The S&P 500 Is Around Record Highs, and History Says It's Going Even Higher

The S&P 500 (^GSPC 0.02%) has been steadily setting new highs this year, most recently closing at 5,321.41 on May 21. Movement of the index will be volatile day to day, but the march higher since its recent bear market lows has been consistent — a pattern that’s played out repeatedly over the past century, as well.

What’s incredible about this record high, like every record high before it, is that the record will be broken. If history is any indication, the market will go higher. We just don’t know the timing of when the next record will come.

The record highs keep coming

Every time the S&P 500 hits a record high, the new record is eventually broken. That’s because the index is made up of the 500 largest U.S. companies — a diverse and generally strong group — and has a market-weighted structure. So when a big stock like Nvidia or Apple moves higher, it often pulls the index with it.

Do stocks always go higher? In the short term, no. But long-term, the trend for the index is higher as capital flows to where there’s growth and opportunity for investors. As long as the U.S. is a capitalistic society, there’s no reason to think this dynamic will change.

^SPX Chart

^SPX data by YCharts

The index is weighted heavily to bigger companies, which is natural. As large companies pull in more revenue, increase their cash flow, and reward investors, they grow larger. Likewise, as companies struggle and fall out of favor with investors, their influence on the index decreases. This survival of the fittest can be a self-reinforcing loop for the S&P 500 index and keeps record highs coming.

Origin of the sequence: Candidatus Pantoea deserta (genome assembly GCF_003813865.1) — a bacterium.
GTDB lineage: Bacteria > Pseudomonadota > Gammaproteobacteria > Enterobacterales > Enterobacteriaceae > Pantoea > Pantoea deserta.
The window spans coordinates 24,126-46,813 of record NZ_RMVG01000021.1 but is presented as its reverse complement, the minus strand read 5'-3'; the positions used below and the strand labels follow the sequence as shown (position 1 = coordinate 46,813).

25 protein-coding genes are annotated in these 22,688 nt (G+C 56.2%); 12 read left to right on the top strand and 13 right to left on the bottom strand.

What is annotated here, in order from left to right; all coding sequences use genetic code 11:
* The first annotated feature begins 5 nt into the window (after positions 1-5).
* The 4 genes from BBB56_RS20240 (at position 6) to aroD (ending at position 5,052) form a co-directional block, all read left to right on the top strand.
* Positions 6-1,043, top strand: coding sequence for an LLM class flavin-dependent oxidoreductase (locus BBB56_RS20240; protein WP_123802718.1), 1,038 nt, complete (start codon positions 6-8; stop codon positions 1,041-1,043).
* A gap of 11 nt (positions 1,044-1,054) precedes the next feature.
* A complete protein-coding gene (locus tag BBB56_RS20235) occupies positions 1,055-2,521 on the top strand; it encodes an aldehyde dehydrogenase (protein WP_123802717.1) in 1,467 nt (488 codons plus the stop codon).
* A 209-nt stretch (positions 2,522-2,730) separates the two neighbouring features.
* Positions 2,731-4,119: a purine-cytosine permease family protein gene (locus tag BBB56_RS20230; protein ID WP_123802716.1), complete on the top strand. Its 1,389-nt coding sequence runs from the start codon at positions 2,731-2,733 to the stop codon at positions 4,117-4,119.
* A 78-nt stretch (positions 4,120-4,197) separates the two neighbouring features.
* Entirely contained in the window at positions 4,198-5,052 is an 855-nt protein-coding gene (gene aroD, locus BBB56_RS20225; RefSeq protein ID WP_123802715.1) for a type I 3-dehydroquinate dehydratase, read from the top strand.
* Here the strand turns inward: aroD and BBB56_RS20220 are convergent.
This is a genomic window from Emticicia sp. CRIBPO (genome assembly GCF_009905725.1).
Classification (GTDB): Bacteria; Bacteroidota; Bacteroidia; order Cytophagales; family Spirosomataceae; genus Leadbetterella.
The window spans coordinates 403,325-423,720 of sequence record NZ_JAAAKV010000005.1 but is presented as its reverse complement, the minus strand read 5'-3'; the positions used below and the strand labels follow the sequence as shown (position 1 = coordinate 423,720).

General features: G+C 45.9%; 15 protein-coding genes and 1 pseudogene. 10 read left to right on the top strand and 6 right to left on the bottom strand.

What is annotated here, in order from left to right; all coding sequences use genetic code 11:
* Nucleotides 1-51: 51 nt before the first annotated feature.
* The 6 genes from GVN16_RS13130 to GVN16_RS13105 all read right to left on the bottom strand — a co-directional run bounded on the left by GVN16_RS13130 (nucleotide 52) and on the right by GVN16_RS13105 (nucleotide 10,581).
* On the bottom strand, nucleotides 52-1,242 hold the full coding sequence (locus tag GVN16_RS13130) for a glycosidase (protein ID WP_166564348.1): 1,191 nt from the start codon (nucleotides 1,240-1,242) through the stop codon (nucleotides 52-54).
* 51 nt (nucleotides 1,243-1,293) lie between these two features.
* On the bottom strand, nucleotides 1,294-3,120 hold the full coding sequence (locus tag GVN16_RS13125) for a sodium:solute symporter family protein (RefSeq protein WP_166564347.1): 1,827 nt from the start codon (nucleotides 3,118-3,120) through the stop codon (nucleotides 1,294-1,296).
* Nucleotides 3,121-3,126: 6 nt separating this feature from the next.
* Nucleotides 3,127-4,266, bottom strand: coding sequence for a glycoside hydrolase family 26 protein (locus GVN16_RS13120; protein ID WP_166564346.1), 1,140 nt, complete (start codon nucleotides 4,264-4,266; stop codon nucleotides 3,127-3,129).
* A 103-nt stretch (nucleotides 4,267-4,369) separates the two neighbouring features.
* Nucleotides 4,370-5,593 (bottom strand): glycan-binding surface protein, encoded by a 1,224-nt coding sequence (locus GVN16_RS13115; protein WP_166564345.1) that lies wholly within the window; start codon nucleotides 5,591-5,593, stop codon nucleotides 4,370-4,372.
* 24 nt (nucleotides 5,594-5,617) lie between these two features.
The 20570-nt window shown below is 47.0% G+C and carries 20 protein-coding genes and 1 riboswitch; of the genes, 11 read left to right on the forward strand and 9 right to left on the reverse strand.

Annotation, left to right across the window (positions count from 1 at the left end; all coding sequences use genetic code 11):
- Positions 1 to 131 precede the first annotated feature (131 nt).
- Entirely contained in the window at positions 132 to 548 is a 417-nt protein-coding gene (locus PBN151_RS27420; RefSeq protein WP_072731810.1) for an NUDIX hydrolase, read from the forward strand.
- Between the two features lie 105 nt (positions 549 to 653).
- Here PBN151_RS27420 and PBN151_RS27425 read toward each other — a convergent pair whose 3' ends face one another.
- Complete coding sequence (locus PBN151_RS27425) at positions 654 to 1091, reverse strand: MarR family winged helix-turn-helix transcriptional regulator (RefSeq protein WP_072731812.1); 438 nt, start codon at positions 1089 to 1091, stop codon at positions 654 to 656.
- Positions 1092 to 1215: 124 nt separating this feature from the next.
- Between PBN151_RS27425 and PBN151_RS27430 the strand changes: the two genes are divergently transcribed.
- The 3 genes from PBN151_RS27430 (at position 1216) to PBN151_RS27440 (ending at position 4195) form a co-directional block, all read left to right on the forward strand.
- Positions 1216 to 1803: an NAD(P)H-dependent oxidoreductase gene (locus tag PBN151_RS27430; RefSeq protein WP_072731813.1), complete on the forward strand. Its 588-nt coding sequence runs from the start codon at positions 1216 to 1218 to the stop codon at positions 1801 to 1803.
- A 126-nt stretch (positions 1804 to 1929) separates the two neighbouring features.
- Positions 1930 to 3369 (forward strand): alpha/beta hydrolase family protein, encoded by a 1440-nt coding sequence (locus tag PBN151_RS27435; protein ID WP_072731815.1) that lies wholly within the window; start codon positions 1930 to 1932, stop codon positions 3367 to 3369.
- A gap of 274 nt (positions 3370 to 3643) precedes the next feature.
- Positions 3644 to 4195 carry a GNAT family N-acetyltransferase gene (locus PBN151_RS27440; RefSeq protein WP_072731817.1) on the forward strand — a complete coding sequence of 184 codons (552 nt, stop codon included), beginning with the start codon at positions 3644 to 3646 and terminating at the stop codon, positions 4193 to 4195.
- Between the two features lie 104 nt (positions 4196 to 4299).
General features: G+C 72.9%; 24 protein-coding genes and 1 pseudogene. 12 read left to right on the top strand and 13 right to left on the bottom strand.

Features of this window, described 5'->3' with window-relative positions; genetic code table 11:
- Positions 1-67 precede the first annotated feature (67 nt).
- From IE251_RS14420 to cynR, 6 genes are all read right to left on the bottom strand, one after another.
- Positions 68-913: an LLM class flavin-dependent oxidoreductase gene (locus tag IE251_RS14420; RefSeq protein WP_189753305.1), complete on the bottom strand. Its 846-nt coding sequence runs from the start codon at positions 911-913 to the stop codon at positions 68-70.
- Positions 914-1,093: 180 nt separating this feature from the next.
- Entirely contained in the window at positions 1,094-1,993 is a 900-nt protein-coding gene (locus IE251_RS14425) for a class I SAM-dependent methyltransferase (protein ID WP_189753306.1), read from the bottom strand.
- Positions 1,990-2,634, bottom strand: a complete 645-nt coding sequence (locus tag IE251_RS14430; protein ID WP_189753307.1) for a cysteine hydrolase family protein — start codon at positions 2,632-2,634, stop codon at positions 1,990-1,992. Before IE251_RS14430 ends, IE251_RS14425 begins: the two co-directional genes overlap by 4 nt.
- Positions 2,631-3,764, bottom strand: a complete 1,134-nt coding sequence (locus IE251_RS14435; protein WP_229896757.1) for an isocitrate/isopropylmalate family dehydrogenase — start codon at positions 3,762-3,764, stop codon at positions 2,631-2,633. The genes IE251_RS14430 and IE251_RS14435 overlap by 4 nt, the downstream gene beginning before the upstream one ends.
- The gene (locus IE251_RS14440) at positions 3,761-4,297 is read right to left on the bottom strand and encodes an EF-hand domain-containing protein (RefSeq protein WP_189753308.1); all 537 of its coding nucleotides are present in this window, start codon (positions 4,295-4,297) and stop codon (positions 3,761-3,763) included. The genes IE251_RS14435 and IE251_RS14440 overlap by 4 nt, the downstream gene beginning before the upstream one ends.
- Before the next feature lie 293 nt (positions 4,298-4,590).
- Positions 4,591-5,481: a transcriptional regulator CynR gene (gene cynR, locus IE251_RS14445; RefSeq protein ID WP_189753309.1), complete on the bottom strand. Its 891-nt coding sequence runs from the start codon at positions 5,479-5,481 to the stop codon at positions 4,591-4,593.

I said higher, I didn’t say when

What’s more difficult to predict is when the market will reach its next peak.

When the S&P 500 reached a new high at the beginning of 2022, it began its descent into a bear market and wouldn’t reach the same level again for two years.

Highs hit early in 2000 wouldn’t be passed consistently until 2013.

^SPX Chart

^SPX data by YCharts

It’s possible a few bad earnings reports, a recession, and a drop in investor confidence could mean the latest highs aren’t hit again for months or even years. And this market is very highly valued by almost any metric. That said, eventually there will be new highs.

What drives stocks higher and lower

In a very simple sense, rising revenue and earnings are what drive stocks higher. And over time, companies tend to generate more revenue and higher earnings as the economy grows.

However, the macro trends in the market will factor into results as well. Interest rates play a role in the market, and low rates fueled stocks between the great financial crisis and 2022.

Productivity improvements like computers and the internet can be broad tailwinds for the market as existing companies get more efficient and new companies grow and expand the economic pie.

But threats can send stocks lower as well. In early 2000, the market peaked and wouldn’t recover for years because of the combination of an economic recession and high valuations that stocks needed to grow into during the 2000s. Another economic crisis hit valuations and earnings in 2008 and 2009.

These factors are largely out of our control as investors, but they still impact stocks.

What investors need to keep in mind is the stock market tends to move higher over time, and with a long enough time horizon investors will make money in stocks. If history has taught us anything, it’s that a new high is on the horizon.

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